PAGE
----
“We are all going to have to take responsibility for those tough decisions and I hope we can work together and find ways of changing the way we work in order to deliver a better budget for this town and better set of services as a result.

“In the end, what we all care about, is the survival of this council for the future, for the people of Hastings. The last thing we need is to find ourselves in a situation in two years time where the council itself is at risk, because that will put Hastings’ future at risk as well.”

Cllr Barnett said imminent changes would include a move to open up the council’s cabinet meetings to questions from both councillors and members of the public. The chairing of the councils committees are also to be split more evenly across political parties.

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These changes were welcomed by Green Party group leader Julia Hilton, who described it as a ‘totally new way of working’.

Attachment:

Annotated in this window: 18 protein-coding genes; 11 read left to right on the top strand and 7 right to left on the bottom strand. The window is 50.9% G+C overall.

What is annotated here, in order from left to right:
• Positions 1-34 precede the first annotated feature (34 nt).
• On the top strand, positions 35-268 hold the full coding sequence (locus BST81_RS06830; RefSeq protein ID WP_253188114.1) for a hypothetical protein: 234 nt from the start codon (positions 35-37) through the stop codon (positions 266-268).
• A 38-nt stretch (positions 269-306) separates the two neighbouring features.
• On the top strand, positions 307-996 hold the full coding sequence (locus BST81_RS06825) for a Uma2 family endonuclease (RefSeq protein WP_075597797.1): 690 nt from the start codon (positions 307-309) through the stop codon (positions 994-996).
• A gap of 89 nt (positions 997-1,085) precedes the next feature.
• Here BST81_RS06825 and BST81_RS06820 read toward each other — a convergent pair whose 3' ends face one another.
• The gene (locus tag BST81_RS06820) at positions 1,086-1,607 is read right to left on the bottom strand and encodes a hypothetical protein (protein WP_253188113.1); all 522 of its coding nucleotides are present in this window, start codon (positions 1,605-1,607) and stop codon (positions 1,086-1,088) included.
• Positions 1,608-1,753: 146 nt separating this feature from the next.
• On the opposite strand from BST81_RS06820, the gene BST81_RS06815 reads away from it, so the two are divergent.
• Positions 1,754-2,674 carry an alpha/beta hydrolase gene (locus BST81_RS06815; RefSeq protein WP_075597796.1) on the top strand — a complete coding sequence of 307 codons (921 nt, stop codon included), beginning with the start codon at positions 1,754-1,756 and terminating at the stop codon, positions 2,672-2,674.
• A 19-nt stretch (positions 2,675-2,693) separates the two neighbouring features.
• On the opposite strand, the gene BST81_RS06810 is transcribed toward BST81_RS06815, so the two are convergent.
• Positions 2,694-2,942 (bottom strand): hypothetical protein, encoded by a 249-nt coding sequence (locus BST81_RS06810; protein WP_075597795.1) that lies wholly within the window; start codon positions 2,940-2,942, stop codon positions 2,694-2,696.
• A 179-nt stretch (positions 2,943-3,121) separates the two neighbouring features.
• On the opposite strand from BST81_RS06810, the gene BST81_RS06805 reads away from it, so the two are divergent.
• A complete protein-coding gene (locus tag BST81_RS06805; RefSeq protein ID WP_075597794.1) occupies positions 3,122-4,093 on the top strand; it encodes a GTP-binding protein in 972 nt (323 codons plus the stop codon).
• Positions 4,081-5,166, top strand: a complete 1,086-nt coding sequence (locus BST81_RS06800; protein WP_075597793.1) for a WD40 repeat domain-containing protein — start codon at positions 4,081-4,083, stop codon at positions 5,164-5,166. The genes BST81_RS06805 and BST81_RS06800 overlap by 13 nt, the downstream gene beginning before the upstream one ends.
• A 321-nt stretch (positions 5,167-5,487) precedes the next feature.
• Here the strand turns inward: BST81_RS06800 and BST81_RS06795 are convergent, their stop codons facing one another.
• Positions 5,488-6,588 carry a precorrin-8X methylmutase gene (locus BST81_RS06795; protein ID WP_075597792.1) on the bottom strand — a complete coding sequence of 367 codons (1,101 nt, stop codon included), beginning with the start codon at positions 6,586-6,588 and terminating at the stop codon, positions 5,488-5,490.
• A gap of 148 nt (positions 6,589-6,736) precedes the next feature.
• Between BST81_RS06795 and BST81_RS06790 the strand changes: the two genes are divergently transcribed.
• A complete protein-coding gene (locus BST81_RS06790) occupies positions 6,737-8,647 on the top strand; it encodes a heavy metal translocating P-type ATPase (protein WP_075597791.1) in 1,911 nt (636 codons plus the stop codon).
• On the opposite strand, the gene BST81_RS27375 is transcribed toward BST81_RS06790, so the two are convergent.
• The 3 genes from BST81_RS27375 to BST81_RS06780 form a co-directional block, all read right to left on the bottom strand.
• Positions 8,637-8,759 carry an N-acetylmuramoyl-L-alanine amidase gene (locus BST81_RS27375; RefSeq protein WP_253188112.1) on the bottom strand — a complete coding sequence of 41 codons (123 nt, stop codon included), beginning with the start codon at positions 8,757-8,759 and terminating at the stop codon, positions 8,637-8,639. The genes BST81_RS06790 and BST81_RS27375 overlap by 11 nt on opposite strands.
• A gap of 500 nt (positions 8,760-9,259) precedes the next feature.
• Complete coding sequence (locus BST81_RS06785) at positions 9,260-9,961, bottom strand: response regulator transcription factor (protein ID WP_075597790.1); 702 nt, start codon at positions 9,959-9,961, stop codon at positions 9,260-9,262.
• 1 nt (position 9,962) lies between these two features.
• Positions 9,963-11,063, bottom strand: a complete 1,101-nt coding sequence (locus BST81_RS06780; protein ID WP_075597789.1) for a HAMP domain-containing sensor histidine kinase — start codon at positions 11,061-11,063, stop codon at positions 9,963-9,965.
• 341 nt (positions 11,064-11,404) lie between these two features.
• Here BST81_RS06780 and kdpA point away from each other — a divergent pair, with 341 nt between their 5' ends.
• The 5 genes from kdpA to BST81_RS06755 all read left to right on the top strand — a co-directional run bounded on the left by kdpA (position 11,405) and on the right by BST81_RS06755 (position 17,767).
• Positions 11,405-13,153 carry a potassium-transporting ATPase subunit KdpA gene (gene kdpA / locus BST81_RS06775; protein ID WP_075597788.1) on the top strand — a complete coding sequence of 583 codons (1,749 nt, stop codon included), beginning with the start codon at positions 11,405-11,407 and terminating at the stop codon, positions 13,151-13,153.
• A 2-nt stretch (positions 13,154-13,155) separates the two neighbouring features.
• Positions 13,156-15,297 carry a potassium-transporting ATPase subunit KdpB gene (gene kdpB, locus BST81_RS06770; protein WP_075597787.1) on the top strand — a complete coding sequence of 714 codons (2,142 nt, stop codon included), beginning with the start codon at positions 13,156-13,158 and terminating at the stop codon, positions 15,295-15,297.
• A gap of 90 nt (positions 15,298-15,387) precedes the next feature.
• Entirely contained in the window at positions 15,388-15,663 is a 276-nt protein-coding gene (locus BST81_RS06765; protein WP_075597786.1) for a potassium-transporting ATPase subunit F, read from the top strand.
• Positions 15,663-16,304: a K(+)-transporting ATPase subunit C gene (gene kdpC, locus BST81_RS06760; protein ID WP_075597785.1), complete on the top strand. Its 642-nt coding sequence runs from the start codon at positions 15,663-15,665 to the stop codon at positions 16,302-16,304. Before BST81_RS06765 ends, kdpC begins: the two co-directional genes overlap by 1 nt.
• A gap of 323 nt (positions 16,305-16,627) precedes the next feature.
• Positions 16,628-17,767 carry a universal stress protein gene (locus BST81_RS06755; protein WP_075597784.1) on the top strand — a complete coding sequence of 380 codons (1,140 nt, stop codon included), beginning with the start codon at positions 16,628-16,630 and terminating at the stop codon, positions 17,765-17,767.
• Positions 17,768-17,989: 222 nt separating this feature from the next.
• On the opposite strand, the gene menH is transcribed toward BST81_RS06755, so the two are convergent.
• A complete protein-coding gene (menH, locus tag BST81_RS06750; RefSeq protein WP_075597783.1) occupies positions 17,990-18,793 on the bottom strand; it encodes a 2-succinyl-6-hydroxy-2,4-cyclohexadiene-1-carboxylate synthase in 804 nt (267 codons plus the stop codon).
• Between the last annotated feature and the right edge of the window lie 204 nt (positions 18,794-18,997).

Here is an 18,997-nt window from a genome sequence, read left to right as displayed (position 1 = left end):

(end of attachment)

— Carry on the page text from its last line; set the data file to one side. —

She said: “Many conversations have been held with both group leaders to establish a way forward. Everyone has expressed a wish for more collaborative ways of working.

“There is, I think, cross-party support for this and the necessary reforms to our constitution to make this possible and open up the council for more scrutiny and debate — both by councillors and the general public. “The co-operative alliance agreed by the Labour and Green groups, commits both groups to working together in the best interest of Hastings council and the people of the town in a co-operative, open and participatory matter. “The first item on the council’s agenda is of course seeking a balanced budget, which will not be an easy task. But we need to involve the whole town in how we reshape how the council works to best deliver, particularly on improving the health and wellbeing of the town while addressing the climate and biodiversity crisis.”

Cllr Hilton also paid tribute to the work of Castle Ward councillor Claire Carr, who will not be taking part in the co-operative arrangements (although will remain part of the Green Party group).